It was not long ago that we experienced grief around the holidays. And let's face it, whether new grief and illness or the memory of another holiday season spent grieving or facing bad news, many of us and the people around us are facing this reality. They’re next to us in the long checkout line and looking for a parking spot in the crowded parking lots and putting a friendly smile on at the holiday party. And while there are very distinct religious reasons for the season, maybe a little empathy over giving and understanding over obligation should also be the genuine by-products that manifest during the holiday season.

While we will miss partaking in our little holiday tradition of seeing the trains in Blackstone this year, we wish many blessings of love and support to the Daniels family and the community of Blackstone, and to all of you who may be struggling to find joy in this very meaningful but often commercialized holiday season we wish you also much love and support. As always, we are thankful for the Support you’ve shown us this past year and for trusting us to show your friends and family some edible loving. We look forward to continuing to Support this community in the new year. Happy Holidays!


Butternut Squash Soup

Greetings everyone! I know it’s been a little while since I’ve blogged so I just wanted to check in and say “Hi!” A lot has happened since my last post. Support Suppers celebrated it’s 2 year anniversary, I sent my first kiddo off to Kindergarten, we prepared for the first East Coast hurricane of the season, among many other things too. But as the seasons and our mindsets change I wanted to share some of these thoughts.

I am grateful for the Support this community has shown us over the last two years. You’ve restored my faith in humanity and showed me the kindness and compassion that you have for your loved ones. With your words and actions, I came to know an RVA that was different than the one I felt I knew before. If anyone is on the fence about how amazing this town is, give me a call, I can be very convincing and I have a lot of proof.

I am grateful that our community missed the wrath of Hurricane Florence, and am hopeful we don’t have to face another scare this season. I didn’t mind the crowds at Costco or the day off of school because I gained a weekend with my family where I didn’t have to worry about electricity or their safety, or spend my free time bailing water out of our basement and cleaning debris from our yard. I did a lot of cooking (and eating) this weekend, like the Butternut Squash Soup pictured above that was very distinctly NOT a peanut butter and jelly sandwich or cold canned spaghetti o’s like our neighbors to the South may be dining on right now. And I pray that those affected find the community support in their recovery the likes of RVA.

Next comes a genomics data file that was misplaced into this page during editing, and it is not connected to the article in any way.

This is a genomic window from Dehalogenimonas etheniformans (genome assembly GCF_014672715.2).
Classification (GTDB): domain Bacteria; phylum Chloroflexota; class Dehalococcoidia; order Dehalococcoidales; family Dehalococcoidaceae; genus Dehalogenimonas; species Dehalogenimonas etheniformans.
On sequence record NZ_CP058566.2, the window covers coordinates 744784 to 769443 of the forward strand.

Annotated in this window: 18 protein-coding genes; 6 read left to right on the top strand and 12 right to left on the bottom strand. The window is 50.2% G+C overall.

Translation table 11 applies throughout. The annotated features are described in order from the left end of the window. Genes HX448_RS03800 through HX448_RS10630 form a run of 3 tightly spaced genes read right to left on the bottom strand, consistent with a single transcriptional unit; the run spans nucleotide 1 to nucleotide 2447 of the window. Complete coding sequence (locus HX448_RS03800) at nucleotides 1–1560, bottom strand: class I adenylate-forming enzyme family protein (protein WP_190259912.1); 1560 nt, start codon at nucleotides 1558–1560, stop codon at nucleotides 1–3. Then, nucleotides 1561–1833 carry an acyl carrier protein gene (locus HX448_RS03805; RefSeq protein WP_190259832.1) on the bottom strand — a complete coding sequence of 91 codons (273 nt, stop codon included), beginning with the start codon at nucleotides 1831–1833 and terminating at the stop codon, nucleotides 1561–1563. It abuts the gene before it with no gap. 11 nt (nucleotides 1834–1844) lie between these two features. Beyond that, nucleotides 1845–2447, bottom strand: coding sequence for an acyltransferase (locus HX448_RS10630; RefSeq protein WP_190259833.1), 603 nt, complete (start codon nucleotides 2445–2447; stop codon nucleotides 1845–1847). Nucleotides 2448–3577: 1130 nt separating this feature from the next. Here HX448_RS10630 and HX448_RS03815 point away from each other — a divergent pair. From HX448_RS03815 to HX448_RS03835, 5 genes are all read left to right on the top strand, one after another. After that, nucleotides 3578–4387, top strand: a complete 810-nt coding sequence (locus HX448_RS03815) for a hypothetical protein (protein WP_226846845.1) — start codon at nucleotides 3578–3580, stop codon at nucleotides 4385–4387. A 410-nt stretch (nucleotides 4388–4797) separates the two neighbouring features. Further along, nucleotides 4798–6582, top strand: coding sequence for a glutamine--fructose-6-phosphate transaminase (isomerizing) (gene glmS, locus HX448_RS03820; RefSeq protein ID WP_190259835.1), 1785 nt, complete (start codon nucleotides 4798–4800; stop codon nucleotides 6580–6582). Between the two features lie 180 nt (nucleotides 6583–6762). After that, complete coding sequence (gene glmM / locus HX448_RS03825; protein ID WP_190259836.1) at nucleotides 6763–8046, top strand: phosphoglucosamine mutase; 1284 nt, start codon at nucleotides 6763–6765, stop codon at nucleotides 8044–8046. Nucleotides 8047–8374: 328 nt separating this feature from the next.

We have a tasty lineup of menus this week as well as our dates and menus for the rest of September and October. Check out what’s cooking and let us help you Support yourself or your loved ones with a delicious meal. Thank you for all of your Support and encouragement over the past two years.

Happy Mother's Day

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We hope that everyone enjoyed this beautiful Mother’s Day. We certainly had a fun-filled weekend laying low and getting some work done but still enjoying a certain amount of fun. 

On Saturday we headed to the South of the James farmers market for the first time this season. We picked up some Yoder’s Donuts, always a family favorite, fresh seafood and peanut and cashew butter from our friend and neighbor at Reginald’s Homemade. On Sunday the boys made me breakfast in bed and then we took a bike ride down to the University of Richmond to see all of the baby ducklings and goslings. This little turtle was our favorite find, but against my best efforts, my husband said we couldn’t bring him home :(.

This week we have two delicious menus to offer and we’ve also posted our dates and menus for June, July, and August. Be sure to follow us on Instagram, Facebook and Twitter for exciting news and adventures starting later this week and through the weekend. Thank you for your Support, Happy Mother’s Day!

Making Mother's Day

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Being a mother of two young kids myself, my daily activities usually involve being around and interacting with other mothers and grandmothers. Many times I will overhear conversations sharing easy recipes, or good places to grocery shop with quick, easy meals that kids will eat and adults can enjoy too. It’s amazing, but certainly not surprising how much energy we put on ourselves to provide healthy, tasty meals to nourish our families and how much of a dreaded chore it can feel like day after day.